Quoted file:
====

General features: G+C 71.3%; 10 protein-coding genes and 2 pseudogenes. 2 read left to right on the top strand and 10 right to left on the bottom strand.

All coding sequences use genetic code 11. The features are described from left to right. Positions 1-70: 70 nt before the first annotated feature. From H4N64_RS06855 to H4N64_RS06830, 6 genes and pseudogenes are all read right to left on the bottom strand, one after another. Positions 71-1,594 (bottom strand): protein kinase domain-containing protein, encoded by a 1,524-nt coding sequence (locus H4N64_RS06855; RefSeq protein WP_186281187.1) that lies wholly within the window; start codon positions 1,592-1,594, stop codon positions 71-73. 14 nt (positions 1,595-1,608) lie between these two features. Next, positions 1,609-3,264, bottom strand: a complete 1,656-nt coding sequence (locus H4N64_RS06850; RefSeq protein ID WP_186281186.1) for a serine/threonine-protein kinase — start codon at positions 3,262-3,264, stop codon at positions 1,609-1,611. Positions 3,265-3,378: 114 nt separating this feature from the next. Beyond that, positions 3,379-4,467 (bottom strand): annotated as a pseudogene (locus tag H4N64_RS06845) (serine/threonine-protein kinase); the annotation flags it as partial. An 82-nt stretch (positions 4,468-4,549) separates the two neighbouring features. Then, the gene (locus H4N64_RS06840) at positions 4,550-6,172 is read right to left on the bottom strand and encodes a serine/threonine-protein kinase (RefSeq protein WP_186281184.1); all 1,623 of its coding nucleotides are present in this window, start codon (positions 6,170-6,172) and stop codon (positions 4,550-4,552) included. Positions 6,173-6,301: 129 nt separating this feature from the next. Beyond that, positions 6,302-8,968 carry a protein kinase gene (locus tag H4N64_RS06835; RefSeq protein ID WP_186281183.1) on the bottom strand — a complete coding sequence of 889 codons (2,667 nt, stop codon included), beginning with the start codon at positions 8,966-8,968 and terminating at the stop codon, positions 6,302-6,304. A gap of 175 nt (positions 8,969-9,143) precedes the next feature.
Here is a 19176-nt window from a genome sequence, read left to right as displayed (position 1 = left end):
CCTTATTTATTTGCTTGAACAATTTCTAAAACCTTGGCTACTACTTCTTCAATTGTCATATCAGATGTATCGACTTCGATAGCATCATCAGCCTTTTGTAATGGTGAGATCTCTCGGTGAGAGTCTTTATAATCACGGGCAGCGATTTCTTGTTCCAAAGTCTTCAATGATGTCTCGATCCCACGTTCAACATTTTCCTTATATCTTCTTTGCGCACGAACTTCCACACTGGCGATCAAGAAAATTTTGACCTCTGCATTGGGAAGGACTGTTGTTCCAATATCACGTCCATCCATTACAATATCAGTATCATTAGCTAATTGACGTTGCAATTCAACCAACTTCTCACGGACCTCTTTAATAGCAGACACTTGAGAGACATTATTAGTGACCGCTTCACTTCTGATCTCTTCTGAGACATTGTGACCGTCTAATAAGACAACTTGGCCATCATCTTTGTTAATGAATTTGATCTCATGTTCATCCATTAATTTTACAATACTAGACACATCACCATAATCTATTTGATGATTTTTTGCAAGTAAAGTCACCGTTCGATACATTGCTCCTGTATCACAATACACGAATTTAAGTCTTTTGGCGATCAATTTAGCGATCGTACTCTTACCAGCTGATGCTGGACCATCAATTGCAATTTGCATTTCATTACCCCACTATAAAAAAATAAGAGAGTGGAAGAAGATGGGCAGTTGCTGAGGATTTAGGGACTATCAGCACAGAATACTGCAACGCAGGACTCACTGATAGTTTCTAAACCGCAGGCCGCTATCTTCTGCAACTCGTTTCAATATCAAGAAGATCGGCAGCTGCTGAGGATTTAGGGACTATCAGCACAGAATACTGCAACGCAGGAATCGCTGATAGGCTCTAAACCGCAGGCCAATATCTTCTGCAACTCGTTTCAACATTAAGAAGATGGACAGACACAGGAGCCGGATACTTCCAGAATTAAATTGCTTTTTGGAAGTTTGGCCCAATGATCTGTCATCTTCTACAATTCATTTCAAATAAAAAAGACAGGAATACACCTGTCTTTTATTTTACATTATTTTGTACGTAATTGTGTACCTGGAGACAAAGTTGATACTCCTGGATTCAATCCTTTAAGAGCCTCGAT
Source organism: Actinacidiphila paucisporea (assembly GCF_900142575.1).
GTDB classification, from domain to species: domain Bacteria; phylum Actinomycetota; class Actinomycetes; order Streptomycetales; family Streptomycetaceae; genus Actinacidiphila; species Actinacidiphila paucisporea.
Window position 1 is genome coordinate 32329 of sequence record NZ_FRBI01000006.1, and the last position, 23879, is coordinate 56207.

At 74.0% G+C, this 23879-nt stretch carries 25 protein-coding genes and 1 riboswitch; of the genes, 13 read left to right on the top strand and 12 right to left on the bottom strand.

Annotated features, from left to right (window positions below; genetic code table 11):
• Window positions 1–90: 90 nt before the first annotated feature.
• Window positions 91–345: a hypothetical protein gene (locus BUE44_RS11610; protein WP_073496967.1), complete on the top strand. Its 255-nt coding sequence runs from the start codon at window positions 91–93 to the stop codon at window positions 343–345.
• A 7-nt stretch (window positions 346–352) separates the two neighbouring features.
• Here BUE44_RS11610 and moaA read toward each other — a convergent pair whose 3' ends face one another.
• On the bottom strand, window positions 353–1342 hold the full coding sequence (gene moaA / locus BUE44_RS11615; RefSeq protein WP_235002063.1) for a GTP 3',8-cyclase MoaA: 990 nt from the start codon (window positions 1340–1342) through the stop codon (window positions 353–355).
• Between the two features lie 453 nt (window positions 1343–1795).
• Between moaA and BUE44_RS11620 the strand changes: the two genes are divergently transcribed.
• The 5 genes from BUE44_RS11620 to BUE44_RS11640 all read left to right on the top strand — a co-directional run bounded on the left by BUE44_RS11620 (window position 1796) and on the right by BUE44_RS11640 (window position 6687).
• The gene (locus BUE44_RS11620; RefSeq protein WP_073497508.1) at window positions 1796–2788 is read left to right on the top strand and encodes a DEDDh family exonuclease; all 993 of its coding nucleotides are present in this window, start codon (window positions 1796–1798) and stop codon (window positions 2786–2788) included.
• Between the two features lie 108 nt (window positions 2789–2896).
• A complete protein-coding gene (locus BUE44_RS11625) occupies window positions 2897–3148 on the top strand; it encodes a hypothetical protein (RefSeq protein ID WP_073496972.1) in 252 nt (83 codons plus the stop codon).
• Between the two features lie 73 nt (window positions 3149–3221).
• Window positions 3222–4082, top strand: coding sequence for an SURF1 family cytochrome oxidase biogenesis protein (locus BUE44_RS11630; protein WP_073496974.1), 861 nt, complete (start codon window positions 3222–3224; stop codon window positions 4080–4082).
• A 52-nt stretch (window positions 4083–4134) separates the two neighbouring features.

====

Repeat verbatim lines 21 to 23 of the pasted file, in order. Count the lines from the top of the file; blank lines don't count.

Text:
• Between the two features lie 73 nt (window positions 3149–3221).
• Window positions 3222–4082, top strand: coding sequence for an SURF1 family cytochrome oxidase biogenesis protein (locus BUE44_RS11630; protein WP_073496974.1), 861 nt, complete (start codon window positions 3222–3224; stop codon window positions 4080–4082).
• A 52-nt stretch (window positions 4083–4134) separates the two neighbouring features.